For those of you who don't read the comments made on other posts of mine, you might be unaware about a little conversation that's been going on about nullable types in this post.  Both Stuart and DrPizza have made extremely good points about the drawbacks of our current implementation and we are taking their feedback very seriously and thinking about if there are ways in which we can improve the situation.  Now, the subject matter also drifted from nullable value types in specific to our entire type system in general.  

Given the chance to do the C# language all over again i can say that without question i would want to unify the issues of null/non-null and reference/value types.  In C# 1.0 we supported non-nullable value types, and nullable reference types, and in C# 2.0 we’ve added nullable value types, but we’re still lacking non-nullable reference types in the mix.  (also, some would claim that our implementation of nullable value types leaves a lot to be desired).     

First: What is a non-nullable type?  Well, currently our type system reserves a sentinel value “null” for every reference type in the system.  So, if you declare a member or local to be of some type (say string), then you can either put an instance of that type in that slot, or you can use the sentinel value “null”.  With non-nullable types you can say that you don’t want to allow this sentinel value to be used and only instances are allowed.   For example, very often one sees code like this:
class Person {
string name;

public Person(string name) {
if (name == null) {
throw new ArgumentNullException("name");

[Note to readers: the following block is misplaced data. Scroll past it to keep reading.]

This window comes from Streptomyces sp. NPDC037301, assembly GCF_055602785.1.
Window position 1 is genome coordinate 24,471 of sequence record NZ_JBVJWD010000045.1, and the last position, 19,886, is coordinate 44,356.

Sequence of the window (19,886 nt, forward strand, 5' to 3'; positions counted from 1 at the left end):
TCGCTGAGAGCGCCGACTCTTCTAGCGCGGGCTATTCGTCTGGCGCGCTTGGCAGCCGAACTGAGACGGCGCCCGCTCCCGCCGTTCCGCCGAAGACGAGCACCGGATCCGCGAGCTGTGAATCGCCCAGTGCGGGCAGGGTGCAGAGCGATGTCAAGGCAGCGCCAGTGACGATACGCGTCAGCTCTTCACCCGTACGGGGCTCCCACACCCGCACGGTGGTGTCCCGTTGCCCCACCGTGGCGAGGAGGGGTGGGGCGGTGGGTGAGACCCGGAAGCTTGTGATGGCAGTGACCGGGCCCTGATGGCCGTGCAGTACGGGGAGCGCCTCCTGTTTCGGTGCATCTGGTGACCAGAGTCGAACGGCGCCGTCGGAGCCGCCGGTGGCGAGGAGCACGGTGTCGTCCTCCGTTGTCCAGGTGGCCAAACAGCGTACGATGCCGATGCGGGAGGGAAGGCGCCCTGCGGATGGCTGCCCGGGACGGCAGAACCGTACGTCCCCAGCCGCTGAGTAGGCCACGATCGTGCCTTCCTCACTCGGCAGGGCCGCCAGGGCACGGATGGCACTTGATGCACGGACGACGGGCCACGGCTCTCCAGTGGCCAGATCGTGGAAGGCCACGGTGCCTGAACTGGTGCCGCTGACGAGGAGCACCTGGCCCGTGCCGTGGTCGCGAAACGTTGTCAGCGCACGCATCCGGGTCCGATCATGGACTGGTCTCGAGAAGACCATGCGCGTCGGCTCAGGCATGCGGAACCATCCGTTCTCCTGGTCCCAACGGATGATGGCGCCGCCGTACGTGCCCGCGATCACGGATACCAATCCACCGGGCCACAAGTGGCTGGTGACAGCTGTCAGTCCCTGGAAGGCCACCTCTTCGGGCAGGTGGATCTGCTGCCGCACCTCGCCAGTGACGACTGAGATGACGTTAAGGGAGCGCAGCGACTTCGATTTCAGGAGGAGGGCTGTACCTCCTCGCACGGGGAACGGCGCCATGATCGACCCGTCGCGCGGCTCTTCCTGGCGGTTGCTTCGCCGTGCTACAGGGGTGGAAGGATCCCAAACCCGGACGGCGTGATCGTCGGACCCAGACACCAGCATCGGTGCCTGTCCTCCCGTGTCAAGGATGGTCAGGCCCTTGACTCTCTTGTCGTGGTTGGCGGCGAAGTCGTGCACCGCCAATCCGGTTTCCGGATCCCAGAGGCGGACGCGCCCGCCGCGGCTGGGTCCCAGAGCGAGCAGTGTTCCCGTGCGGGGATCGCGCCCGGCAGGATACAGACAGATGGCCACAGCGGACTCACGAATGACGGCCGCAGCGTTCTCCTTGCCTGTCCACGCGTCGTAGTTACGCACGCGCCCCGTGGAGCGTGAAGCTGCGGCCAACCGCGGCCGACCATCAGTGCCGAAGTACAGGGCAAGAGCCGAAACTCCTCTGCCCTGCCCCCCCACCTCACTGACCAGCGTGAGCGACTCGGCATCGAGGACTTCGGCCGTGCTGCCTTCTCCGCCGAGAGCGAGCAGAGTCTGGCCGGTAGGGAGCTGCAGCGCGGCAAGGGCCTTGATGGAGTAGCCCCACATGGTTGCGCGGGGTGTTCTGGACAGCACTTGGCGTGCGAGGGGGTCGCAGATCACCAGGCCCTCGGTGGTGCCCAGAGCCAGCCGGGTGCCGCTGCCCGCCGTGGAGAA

}

this.name = name;
}
}
In this example “name” can never be null and the constructor seeks to enforce that.  This means that later code in the class never needs to worry if that field might be null.  This is helpful so that you can write simple code like:
    public override int GetHashCode() {
return name.GetHashCode();
}
Now, this approach is somewhat error prone.  Say you add a constructor later of the form:
    public Person(string name, int age) {
this.name = name;
this.age = age;
}
Whoops!  We forgot to make sure that “name” isn’t null.   And, later on down the line you’re going to fail at runtime when someone calls the GetHashCode method and gets a NullReferenceException.  

So what can we do to help prevent this?  Well, by adding a new language construct we could tell the compiler and runtime “this field is not allowed to be null”, and thus have compile time protection from this sort of thing happening.  Here’s one way that this could look:
 class Person {
string! name;

public Person(string! name) {
this.name = name;
}

public override int GetHashCode() {
return name.GetHashCode();
}
}
Looks the same as the original with only a slight change.  The type of “name” is now “string!” instead of “string”.  The exclamation point tells the type system “null is not an allowable value for this field”.  Because of this we no longer need to check for null in the constructor, and if we add other constructors in the future the compiler will make sure we don’t violate this.  For example, if we tried to add
    public Person(string name) {
this.name = name;
}
Then we would get an error saying “you cannot assign a value of type string into a field of type string! until you have verified that its value is not null”.  Also, as a side benefit, you would get a small performance enhancement out of this as the call to GetHashCode no longer needs to check of “name” is null or not.  Since “name” could never be null, the virtual call can just be made directly.  This is similar to the benefits that you get with generics.  Added typesafety, and performance to boot!

I mentioned wanting this feature quite a while back in this blog post.  However, I never went over the details of why non-nullable types are hard.  In my upcoming posts I’m going to discuss the problems that need to be overcome if we wanted to make this feature a reality in the future.